The beach at Porthleven; 18 Oct 2016.

I tried this image in straight black and white, but the subtle colour of the beach sand and the vast shore defences adds something.  The mist and sea spray also help.

Click onto this image to open a larger version in a separate window.

X-T1 with 55-200 Fujinon lens at 300mm (equiv); 400 ISO; Silver Efex Pro 2, starting at the Fine Art High Key preset and selectively restoring colour.

About Adrian Lewis
Photographer working in monochrome, colour and combinations of the two - with a great liking for all sorts of images, including Minimalism, landscapes, abstracts, soft colour, people, movement, nature - I like to be adventurous in my photography, trying new ideas and working in many genres. And I'm fond of Full English Breakfasts and Duvel golden ale, though not necessarily together.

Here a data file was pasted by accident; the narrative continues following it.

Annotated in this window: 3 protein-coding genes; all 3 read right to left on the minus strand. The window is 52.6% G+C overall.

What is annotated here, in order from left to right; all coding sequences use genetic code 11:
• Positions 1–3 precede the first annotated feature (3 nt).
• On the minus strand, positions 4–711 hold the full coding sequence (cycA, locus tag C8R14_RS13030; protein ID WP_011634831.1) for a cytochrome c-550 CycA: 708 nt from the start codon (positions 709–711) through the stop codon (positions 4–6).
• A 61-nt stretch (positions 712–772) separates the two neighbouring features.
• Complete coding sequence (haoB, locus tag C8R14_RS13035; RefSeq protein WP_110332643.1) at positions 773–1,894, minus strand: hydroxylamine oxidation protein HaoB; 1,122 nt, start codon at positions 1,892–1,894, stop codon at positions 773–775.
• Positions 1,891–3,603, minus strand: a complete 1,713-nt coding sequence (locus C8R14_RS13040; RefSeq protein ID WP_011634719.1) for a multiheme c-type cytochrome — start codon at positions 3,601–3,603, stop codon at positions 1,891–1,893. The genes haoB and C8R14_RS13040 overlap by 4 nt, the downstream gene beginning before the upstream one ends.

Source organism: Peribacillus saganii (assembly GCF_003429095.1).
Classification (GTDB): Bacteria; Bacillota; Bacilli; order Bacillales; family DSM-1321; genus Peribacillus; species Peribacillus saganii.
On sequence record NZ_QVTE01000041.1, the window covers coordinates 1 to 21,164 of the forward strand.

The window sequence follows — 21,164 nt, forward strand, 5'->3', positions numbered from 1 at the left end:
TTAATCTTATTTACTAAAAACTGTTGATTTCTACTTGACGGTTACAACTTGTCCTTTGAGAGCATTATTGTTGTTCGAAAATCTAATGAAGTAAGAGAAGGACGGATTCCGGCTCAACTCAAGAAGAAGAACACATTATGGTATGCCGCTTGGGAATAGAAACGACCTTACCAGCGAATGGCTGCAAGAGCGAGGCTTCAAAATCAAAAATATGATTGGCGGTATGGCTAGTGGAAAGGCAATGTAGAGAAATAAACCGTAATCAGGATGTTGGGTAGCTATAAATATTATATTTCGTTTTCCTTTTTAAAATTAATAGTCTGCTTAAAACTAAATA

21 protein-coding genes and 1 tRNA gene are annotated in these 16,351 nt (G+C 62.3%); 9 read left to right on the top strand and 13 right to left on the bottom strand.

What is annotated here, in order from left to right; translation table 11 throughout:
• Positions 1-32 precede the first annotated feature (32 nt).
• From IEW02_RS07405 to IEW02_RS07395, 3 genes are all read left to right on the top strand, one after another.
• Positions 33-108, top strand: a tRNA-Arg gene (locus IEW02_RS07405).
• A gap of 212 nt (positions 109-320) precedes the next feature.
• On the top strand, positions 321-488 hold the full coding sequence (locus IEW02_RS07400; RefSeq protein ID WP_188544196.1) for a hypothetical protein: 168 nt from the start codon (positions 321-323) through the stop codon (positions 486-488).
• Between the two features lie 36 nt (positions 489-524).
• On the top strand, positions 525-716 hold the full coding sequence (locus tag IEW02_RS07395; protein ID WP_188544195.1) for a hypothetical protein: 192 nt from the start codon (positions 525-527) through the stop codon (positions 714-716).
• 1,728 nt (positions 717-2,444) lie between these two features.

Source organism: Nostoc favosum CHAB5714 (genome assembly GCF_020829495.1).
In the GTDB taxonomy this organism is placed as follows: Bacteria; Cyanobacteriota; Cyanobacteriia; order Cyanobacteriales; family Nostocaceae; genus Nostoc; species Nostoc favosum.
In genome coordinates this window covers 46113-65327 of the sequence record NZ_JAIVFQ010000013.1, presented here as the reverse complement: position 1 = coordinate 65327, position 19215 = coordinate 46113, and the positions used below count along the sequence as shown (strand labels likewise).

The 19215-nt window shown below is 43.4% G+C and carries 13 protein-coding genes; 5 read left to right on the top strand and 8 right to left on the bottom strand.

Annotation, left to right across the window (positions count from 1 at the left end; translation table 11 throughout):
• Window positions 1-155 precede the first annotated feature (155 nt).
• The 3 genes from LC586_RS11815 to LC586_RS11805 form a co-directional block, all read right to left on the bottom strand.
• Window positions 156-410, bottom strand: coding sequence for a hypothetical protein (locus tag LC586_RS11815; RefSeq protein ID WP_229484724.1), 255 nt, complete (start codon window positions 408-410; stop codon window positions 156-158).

1. LensScaper says:

    We often assume that when there is little colour in a shot, then it can be dispensed with, and a conversion to B&W is a no-brainer. But you are absolutely right in your thinking that the subtle colours in this image are important. The image would lose much of its atmosphere if converted. A great image, Adrian.


    • Adrian Lewis says:

      Andy, thank you very much for your great words! I have sometimes heard / read that some of the more successful colour photos are those with the least colour, and I think that’s true – and it may well be true for both those images actually with little colour, and those where colours have been deliberately desaturated. I am of course very enthusiastic about B&W but you’re right, we often choose to rush down that path when subtle colours might be better. Thank you. Adrian


  2. paula graham says:

    Classy and delicate, my friend.


  3. Sue says:

    Looks like it could be an old, faded transparency from the ’60s!


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